The Current Microtrend of Banks Buying Credit Unions

overhead shot of handshake over a table with financial charts
By Steve Morrissette

4 minutes

Will it continue? Does merging into a bank benefit members?

“If you live long enough, you will see everything” is how one credit union executive reacted to the idea that banks should consider acquiring credit unions. 

Just a few years ago, the idea of a credit union buying a bank seemed crazy; today, it is a proven and successful growth strategy for credit unions. Could the initially surprising idea of banks buying credit unions follow a similar path? I don’t think so.

In full disclosure, this author is from the dark side. I’ve been a banker for 30 years—big banks, small banks, mutual banks, consultant. I’ve been a bank CEO and a major stock holder and I’ve been involved in many types of bank mergers and acquisitions. For the last five years, I’ve been working with credit unions as they map out their growth strategies, including possible mergers with other credit unions and acquisitions of bank branches and even whole banks.

So, what good could come of selling your credit union to a bank? Besides the obvious growth and size benefits, a bank could reap significant benefits from a credit union acquisition. A credit union is often rich in highly coveted core deposits. Additionally, credit unions have strengths in areas that could benefit banks. For example, credit unions are focused on retail banking and typically have consumer banking capabilities that would strengthen a bank’s performance in retail banking. Likewise, many credit unions have specialized expertise in such areas as insurance, investments, indirect auto lending and even trip and travel agency services for members. A bank might even consider maintaining the credit union brand (obviously sans the words “credit union”) to sustain the value of the retail relationships.

What about benefits to a credit union of being bought by a bank? Successful, growing credit unions have two constraints that banks can overcome: more options for accessing capital and member business loan expertise. Unlike credit unions, banks can raise capital from outside investors by issuing common stock and other forms of capital through a holding company. Many credit unions are striving to meet the business loan needs of their members; commercial banks have a 200-year head start on developing this expertise. 

But the key question for credit union boards is: “How would selling to a bank benefit our members?” Some commentators have suggested that members benefit from a special dividend paid out of the acquisition premium. While this one-time benefit is real, most credit union boards would be more focused on the long-term benefits to members, typically defined as quality of service, lower loan rates, lower service charges and higher deposit rates. Merging with a bank might provide significant member benefits in terms of technology. Two increasingly important member issues are mobile technology services and cybersecurity. In every strategic planning project that I conduct with credit union boards, these issues are typically Nos. 1 and 2 on the “worry list.” Addressing technology issues is a significant motivation for mergers both with credit unions and banks.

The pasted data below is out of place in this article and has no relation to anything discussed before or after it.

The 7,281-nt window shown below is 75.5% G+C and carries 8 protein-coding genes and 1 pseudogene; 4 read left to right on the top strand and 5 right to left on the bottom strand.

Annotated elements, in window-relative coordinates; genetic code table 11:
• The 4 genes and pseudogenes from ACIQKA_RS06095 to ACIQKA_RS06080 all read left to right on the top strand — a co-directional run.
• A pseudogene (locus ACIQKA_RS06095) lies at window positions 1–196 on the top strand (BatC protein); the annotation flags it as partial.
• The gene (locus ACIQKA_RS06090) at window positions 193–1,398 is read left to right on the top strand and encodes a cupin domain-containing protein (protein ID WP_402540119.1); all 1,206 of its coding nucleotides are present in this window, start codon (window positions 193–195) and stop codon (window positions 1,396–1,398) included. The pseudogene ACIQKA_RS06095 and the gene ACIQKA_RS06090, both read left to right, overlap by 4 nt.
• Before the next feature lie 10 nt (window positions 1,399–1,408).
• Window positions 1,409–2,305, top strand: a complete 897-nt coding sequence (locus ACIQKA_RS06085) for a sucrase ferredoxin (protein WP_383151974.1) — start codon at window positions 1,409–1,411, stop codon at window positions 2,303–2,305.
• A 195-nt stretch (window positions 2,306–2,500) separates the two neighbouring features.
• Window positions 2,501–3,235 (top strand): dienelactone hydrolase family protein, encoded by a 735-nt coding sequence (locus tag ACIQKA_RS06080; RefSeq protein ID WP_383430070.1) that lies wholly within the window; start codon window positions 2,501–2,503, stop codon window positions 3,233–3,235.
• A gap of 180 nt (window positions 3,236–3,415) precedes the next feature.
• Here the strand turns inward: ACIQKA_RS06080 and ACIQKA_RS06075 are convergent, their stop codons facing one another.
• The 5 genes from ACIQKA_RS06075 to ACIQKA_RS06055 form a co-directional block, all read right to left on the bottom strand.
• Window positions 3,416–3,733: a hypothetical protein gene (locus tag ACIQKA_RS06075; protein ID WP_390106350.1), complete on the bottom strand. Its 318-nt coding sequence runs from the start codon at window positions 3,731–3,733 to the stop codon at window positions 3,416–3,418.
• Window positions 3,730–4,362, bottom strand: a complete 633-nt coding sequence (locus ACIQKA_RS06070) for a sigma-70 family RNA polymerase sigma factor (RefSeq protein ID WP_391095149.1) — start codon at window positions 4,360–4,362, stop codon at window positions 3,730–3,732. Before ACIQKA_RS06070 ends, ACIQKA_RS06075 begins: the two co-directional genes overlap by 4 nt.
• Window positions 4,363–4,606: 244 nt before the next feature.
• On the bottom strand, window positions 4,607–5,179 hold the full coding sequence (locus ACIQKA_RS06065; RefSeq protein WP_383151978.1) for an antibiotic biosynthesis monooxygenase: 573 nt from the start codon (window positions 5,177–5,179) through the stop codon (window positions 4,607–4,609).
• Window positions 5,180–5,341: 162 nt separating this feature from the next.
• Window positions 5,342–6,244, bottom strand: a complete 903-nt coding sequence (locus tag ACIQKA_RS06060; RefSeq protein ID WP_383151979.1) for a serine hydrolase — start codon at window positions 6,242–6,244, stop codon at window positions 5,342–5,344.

So why do I think the current news of banks buying credit unions will continue to be isolated occurrences rather than an ongoing strategy? It’s because there are significant downsides and concerns to banks buying a credit union. 

Credit unions are reluctant to merge with fellow credit unions for many reasons. Boards worry about such things as impact on members and employees, loss of community connection and loss of identity. Given that the banking industry and credit union movement have often seemed adversarial, these concerns could be greatly exacerbated in merging a credit union into a bank. Some credit unions might even view it as “giving in to the dark side.” 

After such a merger, the surviving bank would need to worry about member attrition, as the more “different” the acquired customer base, the greater the member retention risk. Indeed, some customers became credit union members because they wanted to avoid doing business with a bank. In a similar way, employee retention could be a great risk. Credit union cultures are often very different from bank cultures. 

Lastly, the regulatory approval process could be daunting. Like credit union boards, credit union regulators will be very focused on member impacts. Additionally, regulators will scrutinize any aspect of a merger that appears to inappropriately enrich credit board members or executives, an issue already receiving scrutiny in mergers between credit unions.

In addition to considering the pros and cons above, one must also consider the issue of mission. Credit unions exist as a cooperative movement with a mission to provide financial services to their members. Credit unions do not have shareholders per se—any profits are reinvested back into the institution to ensure its sustainability and strengthen its service to members. While the financial products offered by credit unions and banks may be nearly identical, their missions, their reasons for existing, are very different. 

If you view credit unions as part of a movement and you believe credit unions are different than banks, merging a credit union into a bank seems ill-advised. It may be true that many smaller credit unions need to merge to better serve their members, however, it still seems credit union members would be better served if their institution joined with a fellow credit union rather than a bank.

Steve Morrissette teaches mergers and acquisitions at the Booth School of Business, University of Chicago and is the lead faculty for Strategic Growth Institute. He has worked on strategic planning and M&A with banks and credit unions for 30 years.

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